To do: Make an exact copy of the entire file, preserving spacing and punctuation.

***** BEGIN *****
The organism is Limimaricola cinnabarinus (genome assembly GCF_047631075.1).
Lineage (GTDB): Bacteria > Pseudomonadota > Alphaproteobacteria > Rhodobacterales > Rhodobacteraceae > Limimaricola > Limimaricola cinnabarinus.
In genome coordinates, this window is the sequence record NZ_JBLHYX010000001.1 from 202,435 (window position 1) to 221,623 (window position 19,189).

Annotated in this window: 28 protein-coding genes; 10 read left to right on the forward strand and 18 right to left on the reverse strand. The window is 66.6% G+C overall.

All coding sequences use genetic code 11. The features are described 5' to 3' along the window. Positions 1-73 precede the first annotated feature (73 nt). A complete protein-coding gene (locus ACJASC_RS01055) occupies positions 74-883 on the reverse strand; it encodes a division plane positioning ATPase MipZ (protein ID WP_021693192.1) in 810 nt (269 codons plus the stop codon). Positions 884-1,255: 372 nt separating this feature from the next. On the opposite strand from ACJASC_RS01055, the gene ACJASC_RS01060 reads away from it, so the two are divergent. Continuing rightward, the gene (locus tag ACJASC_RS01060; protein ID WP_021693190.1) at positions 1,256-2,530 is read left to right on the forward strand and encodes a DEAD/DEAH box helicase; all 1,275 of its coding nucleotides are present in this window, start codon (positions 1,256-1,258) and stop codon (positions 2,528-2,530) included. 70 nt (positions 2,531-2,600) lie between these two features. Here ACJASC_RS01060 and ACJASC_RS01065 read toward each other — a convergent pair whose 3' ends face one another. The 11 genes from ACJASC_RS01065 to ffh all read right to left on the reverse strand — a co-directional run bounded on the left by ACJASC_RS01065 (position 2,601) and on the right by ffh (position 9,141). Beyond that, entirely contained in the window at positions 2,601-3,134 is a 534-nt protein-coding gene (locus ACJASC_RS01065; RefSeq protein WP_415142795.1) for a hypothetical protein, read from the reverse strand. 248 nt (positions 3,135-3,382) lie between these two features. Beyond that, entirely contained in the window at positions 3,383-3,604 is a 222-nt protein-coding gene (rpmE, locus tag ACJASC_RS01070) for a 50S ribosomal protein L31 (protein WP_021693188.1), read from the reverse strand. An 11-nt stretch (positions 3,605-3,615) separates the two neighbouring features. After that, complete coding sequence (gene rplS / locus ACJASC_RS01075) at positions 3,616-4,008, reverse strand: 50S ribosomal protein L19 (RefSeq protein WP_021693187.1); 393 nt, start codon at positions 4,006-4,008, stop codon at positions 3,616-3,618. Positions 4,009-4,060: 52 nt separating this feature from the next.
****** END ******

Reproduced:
The organism is Limimaricola cinnabarinus (genome assembly GCF_047631075.1).
Lineage (GTDB): Bacteria > Pseudomonadota > Alphaproteobacteria > Rhodobacterales > Rhodobacteraceae > Limimaricola > Limimaricola cinnabarinus.
In genome coordinates, this window is the sequence record NZ_JBLHYX010000001.1 from 202,435 (window position 1) to 221,623 (window position 19,189).

Annotated in this window: 28 protein-coding genes; 10 read left to right on the forward strand and 18 right to left on the reverse strand. The window is 66.6% G+C overall.

All coding sequences use genetic code 11. The features are described 5' to 3' along the window. Positions 1-73 precede the first annotated feature (73 nt). A complete protein-coding gene (locus ACJASC_RS01055) occupies positions 74-883 on the reverse strand; it encodes a division plane positioning ATPase MipZ (protein ID WP_021693192.1) in 810 nt (269 codons plus the stop codon). Positions 884-1,255: 372 nt separating this feature from the next. On the opposite strand from ACJASC_RS01055, the gene ACJASC_RS01060 reads away from it, so the two are divergent. Continuing rightward, the gene (locus tag ACJASC_RS01060; protein ID WP_021693190.1) at positions 1,256-2,530 is read left to right on the forward strand and encodes a DEAD/DEAH box helicase; all 1,275 of its coding nucleotides are present in this window, start codon (positions 1,256-1,258) and stop codon (positions 2,528-2,530) included. 70 nt (positions 2,531-2,600) lie between these two features. Here ACJASC_RS01060 and ACJASC_RS01065 read toward each other — a convergent pair whose 3' ends face one another. The 11 genes from ACJASC_RS01065 to ffh all read right to left on the reverse strand — a co-directional run bounded on the left by ACJASC_RS01065 (position 2,601) and on the right by ffh (position 9,141). Beyond that, entirely contained in the window at positions 2,601-3,134 is a 534-nt protein-coding gene (locus ACJASC_RS01065; RefSeq protein WP_415142795.1) for a hypothetical protein, read from the reverse strand. 248 nt (positions 3,135-3,382) lie between these two features. Beyond that, entirely contained in the window at positions 3,383-3,604 is a 222-nt protein-coding gene (rpmE, locus tag ACJASC_RS01070) for a 50S ribosomal protein L31 (protein WP_021693188.1), read from the reverse strand. An 11-nt stretch (positions 3,605-3,615) separates the two neighbouring features. After that, complete coding sequence (gene rplS / locus ACJASC_RS01075) at positions 3,616-4,008, reverse strand: 50S ribosomal protein L19 (RefSeq protein WP_021693187.1); 393 nt, start codon at positions 4,006-4,008, stop codon at positions 3,616-3,618. Positions 4,009-4,060: 52 nt separating this feature from the next.